By Leslie A. Gordon
Berkeley Law professors were among 61 scholars from across the country who drafted and signed an amicus brief in a pivotal U.S. Supreme Court case about racial discrimination in housing.
Although a settlement deal was reached just days after filing last week, Township of Mount Holly, et al. v. Mt. Holly Gardens Citizens in Action, Inc., et al. perfectly highlighted the decades-old problem of residential segregation in the U.S. The case also presented what would have been a first-time question for the U.S. Supreme Court: whether the so-called “disparate impact” standard can be used to enforce the Fair Housing Act.
Disparate impact refers to an adverse effect of a neutral practice that, despite the non-discriminatory intention, disproportionately affects individuals belonging to a protected group.
The case centered on the Township of Mount Holly, New Jersey which planned to demolish homes and redevelop a predominantly African-American and Latino neighborhood, displacing homeowners who had lived there for many years. Residents sued, arguing that the redevelopment plan violated section 804(a) the Fair Housing Act because it didn’t adequately provide alternative, integrated housing options within the Township. The Fair Housing Act not only prohibits housing discrimination, but charges the government with a duty to “affirmatively further fair housing.”
The amicus brief, drafted largely by Berkeley Law scholars, asked the Court to affirm the decision of the Third U.S. Circuit Court of Appeals in Philadelphia. The circuit court had ordered a trial to determine whether the redevelopment plan would displace the neighborhood consisting mostly of African-American residents.
The professors’ brief detailed the history of federal, state, and local public policies that, since the 1930’s, have created segregated conditions in the country’s metropolitan regions. Specifically, the brief explained how redevelopment plans like Mount Holly’s have a disparate racial impact: When government decisions that are seemingly race-neutral are combined with private housing choices, they perpetuate and even exacerbate those segregation patterns.
Even after overt discrimination in housing was prohibited, “the government continued to fund developments that used developers and realtors who wouldn’t sell to blacks,” explained brief co-author Richard Rothstein, a senior fellow at Berkeley Law’s Chief Justice Earl Warren Institute on Law and Social Policy and research associate at the Economic Policy Institute.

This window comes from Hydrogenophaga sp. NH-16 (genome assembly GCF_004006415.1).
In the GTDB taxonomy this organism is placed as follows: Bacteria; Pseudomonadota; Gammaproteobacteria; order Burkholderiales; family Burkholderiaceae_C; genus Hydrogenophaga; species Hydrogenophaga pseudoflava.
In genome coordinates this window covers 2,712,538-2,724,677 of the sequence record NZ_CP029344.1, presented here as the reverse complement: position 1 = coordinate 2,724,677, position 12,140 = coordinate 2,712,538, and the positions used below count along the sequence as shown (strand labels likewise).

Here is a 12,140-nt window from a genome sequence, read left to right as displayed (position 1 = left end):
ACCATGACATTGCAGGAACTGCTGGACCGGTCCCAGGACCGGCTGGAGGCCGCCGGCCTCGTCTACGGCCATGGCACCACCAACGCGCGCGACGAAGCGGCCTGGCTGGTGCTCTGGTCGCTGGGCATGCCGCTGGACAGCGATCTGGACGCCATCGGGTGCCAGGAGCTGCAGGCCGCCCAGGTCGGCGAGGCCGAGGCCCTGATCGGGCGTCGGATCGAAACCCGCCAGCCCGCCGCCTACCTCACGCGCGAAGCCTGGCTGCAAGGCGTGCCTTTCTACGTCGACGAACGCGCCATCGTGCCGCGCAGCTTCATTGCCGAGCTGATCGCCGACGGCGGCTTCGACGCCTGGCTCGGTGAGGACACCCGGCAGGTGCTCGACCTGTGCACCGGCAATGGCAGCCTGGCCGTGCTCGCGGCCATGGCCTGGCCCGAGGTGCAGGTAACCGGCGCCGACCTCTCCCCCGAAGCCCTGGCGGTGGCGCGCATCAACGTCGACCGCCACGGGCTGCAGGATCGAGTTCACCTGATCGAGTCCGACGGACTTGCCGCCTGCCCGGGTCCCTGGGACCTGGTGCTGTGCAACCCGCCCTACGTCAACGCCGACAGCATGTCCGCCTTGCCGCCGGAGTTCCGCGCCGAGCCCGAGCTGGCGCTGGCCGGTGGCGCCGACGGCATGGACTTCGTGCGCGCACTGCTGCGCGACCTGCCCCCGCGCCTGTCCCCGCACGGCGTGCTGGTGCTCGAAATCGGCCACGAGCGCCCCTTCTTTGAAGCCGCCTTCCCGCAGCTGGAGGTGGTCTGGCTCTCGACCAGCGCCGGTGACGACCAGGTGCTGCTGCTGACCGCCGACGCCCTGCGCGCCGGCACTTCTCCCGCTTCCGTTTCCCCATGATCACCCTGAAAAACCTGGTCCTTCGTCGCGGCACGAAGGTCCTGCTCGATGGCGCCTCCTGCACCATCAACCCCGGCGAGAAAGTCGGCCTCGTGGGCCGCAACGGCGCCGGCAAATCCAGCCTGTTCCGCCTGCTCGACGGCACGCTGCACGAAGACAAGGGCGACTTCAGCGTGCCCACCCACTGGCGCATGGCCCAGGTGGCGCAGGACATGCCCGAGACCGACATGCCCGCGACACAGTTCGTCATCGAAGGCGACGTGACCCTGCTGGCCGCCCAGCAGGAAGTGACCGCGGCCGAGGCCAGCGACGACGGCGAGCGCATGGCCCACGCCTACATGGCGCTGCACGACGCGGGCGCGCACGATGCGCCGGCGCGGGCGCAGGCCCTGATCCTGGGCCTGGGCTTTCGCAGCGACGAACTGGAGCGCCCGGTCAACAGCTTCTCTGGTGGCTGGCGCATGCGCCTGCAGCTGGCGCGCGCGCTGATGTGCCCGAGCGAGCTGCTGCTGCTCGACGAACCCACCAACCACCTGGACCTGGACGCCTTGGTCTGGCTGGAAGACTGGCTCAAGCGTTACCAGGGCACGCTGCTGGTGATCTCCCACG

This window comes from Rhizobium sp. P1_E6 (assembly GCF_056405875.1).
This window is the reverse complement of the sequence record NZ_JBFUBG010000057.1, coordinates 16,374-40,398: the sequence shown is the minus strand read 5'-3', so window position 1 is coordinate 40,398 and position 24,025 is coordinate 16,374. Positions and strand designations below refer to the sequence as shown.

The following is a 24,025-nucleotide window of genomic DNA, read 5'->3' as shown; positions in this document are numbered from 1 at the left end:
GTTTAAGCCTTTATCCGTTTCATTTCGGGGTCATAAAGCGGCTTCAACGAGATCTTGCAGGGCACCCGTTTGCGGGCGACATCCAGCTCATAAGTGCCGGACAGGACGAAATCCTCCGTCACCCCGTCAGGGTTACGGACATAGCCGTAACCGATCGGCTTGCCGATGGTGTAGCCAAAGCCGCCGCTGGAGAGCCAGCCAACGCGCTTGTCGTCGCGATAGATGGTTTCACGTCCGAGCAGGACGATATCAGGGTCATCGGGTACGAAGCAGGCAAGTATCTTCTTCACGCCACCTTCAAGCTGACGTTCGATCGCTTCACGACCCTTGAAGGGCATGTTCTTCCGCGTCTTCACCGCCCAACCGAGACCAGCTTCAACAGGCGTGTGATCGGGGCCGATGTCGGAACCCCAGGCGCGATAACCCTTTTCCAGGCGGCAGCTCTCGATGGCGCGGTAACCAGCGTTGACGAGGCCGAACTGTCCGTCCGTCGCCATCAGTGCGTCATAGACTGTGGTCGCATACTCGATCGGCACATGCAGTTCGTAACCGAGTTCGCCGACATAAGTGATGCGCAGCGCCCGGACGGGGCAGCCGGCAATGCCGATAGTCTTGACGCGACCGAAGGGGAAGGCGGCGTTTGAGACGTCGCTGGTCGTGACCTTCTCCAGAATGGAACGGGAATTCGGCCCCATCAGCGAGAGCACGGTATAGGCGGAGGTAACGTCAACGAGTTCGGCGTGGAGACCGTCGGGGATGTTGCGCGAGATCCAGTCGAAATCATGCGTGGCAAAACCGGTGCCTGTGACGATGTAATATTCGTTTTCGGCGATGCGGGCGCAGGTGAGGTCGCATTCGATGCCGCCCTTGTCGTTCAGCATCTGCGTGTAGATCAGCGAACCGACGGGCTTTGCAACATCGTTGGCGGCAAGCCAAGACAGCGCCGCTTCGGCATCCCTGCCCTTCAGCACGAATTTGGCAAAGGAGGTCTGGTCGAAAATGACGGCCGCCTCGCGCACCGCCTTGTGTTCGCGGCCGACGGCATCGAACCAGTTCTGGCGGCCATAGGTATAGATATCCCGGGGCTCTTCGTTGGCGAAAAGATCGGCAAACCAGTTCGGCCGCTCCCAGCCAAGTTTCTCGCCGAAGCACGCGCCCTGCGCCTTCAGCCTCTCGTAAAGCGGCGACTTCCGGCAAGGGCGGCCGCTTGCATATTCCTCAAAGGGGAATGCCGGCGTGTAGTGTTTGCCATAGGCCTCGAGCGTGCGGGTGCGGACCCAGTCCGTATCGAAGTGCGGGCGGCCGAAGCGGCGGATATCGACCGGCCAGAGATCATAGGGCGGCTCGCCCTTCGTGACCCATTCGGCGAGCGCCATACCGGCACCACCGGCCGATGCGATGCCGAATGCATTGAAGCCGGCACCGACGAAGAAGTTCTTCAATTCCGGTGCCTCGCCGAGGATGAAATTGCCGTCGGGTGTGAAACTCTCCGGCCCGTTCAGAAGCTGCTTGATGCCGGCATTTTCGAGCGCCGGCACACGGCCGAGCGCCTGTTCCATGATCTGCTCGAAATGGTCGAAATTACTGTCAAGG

As a result, African Americans didn’t benefit from profound housing appreciation in the second half of the 20th century, which contributes to their inability to move to integrated neighborhoods today, Rothstein argued.
Because African Americans and other minorities are forced to seek housing in predominantly low-income, non-white communities, the FHA’s proscription to ameliorate and remediate segregation’s effects is repeatedly violated, Rothstein added.
The same goes for redevelopment plans like the one in Mount Holly: Displaced African-American residents typically don’t have affordable housing options in nearby neighborhoods, which are often predominantly white, and instead must relocate to racially isolated neighborhoods. As a result, urban ghettos remain separate from middle-class, largely white suburbs. Affirmed in eleven Courts of Appeals, the disparate impact standard remains essential to address these policies, according to the amicus brief.
“You can’t discriminate openly, but that’s not sufficient to eliminate bars to integrated housing, and we sought to refresh court’s memory about this history,” Rothstein said. “Plus, if there hadn’t been explicit bars to housing [in the early part of the 20th century], African Americans could have moved into other neighborhoods when it was affordable and they could have benefited from the enormous appreciation. We wanted the Court to understand why the money offered to Mount Holly residents is not adequate to avoid exacerbating racial segregation.”
john a. powell (who does not capitalize his name) and Stephen Menendian, executive director and assistant director, respectively, of the Haas Institute for a Fair and Inclusive Society, were among the dozens of social scientists, housing historians, demographers and segregation researchers listed as amici curiae in the Mount Holly brief. Argument was set for December. According to news reports, the tentative settlement deal would give some homeowners new duplexes to be built in the neighborhood. This is the second time a settlement deal on this issue has been reached before the disparate impact doctrine could be evaluated by the Court.
“Although this particular case was settled, the issue will undoubtedly come before the Court again,” powell said, noting that there is a 65-year history of racial segregation in housing. “Under the Fair Housing Act, residents have a tool to ameliorate this discriminatory effect – they can show that a redevelopment program has a disparate impact. When the challenge eventually comes before the Court, we plan to update and re-submit our amicus brief.”